One of the comments widely heard these days is about the increasing link of India with the global economy and consequences of globalization on our culture. Increasing consumerism is leading to a certain degree of anxiety in the elder generation who were brought up in a different culture.
Thanks to the information technology industry, youngsters right out of college get fabulous salaries and this had led to a change in lifestyle and attitude towards money. While citizens brought up in a different culture may balk at the idea of spending up to Rs. 400 â€“ 500 on a pizza, youngsters do not bat an eyelid while throwing thousands of rupees for one eveningâ€™s party.
There is another dimension to this consumer culture. Lifestyle in terms of having everything that has brand value has becomes the ideal. The systematic promotion of branded consumer goods is an increasingly visible phenomenon in the market these days. It is not only FMCG that matters. Demand is also growing for long-term investment in fixed assets like homes. The focus on home loans and consumer durables has also been promoted by the increased liquidity and cash availability with the younger generation which consists of DINK (double income no kids) or DINS (double income no sex) families.
The result is that to-day we are in an age where greed is good and instant gratification is the ideal. The changed attitude to money has also led to a change in the attitude to life which the older generation may perceive to be against the traditional approach of Indians to money. The older generation prefers to save for tomorrow. Today, it appears that there is no tomorrow and whatever has to be had, it has to be had to-day and just now.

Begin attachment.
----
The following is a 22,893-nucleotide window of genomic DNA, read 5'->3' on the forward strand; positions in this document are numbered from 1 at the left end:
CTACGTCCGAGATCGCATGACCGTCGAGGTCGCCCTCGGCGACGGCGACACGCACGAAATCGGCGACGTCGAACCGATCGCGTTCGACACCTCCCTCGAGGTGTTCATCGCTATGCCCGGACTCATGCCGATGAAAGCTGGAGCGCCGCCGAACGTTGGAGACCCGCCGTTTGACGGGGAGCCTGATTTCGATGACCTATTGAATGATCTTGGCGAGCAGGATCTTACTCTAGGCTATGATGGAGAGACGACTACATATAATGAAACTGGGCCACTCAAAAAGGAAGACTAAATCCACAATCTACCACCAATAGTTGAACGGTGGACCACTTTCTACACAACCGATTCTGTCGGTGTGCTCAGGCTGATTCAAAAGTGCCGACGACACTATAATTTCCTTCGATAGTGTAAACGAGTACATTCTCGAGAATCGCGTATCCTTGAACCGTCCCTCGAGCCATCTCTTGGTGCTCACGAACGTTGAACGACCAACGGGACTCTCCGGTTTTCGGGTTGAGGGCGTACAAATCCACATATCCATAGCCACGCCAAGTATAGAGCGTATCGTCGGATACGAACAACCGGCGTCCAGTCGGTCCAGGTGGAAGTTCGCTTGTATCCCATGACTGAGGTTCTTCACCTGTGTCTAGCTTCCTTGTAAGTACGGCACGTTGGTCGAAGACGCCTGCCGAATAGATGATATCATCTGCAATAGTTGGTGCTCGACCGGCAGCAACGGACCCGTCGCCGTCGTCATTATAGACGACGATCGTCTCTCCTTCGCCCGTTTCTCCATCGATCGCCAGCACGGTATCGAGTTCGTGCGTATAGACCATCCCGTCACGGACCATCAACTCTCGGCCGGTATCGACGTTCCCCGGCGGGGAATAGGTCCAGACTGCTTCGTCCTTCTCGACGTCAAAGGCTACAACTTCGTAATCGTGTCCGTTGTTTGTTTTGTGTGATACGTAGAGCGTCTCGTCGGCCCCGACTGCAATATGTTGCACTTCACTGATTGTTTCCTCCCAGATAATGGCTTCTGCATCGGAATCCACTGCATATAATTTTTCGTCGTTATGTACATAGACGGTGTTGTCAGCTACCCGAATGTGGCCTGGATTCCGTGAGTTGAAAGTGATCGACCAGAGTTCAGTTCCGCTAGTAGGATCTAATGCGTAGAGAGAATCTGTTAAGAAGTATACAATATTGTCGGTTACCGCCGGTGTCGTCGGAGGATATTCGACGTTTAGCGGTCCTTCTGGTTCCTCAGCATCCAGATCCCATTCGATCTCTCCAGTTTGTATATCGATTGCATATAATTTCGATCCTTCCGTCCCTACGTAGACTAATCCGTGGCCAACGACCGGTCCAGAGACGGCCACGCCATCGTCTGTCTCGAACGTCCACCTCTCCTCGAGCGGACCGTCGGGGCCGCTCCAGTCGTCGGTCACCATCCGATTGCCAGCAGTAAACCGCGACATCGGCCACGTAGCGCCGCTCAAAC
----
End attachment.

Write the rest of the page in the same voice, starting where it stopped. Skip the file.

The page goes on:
In other words, the tendency or propensity for savings has been replaced by the propensity for not savings.
There is only one country that has been able to live with this culture of all-round consumerism and the philosophy of instant gratification. It is only one country where oneâ€™s wealth saved, but in terms of what the lending institutions to be the credit limit of that person — the United States.
US has been able to maintain this lifestyle and approach to the economy, because by a happy coincidence, the dollar, the currency of the United States has become the universal currency and other countries also want to retain savings in dollars.
For that matter, saving has been an important feature of the economy in the South East Asian countries and investment followed. Some countries like Singapore and the tiger economies of 80s in Asia had miraculous growth because of high rates of savings and there has been also increasing growth of productivity.
What is likely to happen in India? If India is likely to witness the growth of an American-style consumer culture and evolve into a society where being in debt is not considered something undesirable then there is a possibility that the situation may lead to running into problems.
This is there perhaps we should take note of another trend also. Just as the companies issuing credit cards and the entire consumers product industry is urging people to spend and cheerfully go into debt, there are also the other currents blowing of mutual funds and non-banking financial corporations. They are trying to encourage investment in their institutions and funds and are tempting with attractions to the element of greed in the human mind.
Ultimately, whether the hidden anxiety about the consumer culture will prove detrimental, will depend upon how effective the efforts of those institutions and industries which operate in the opposite direction succeed.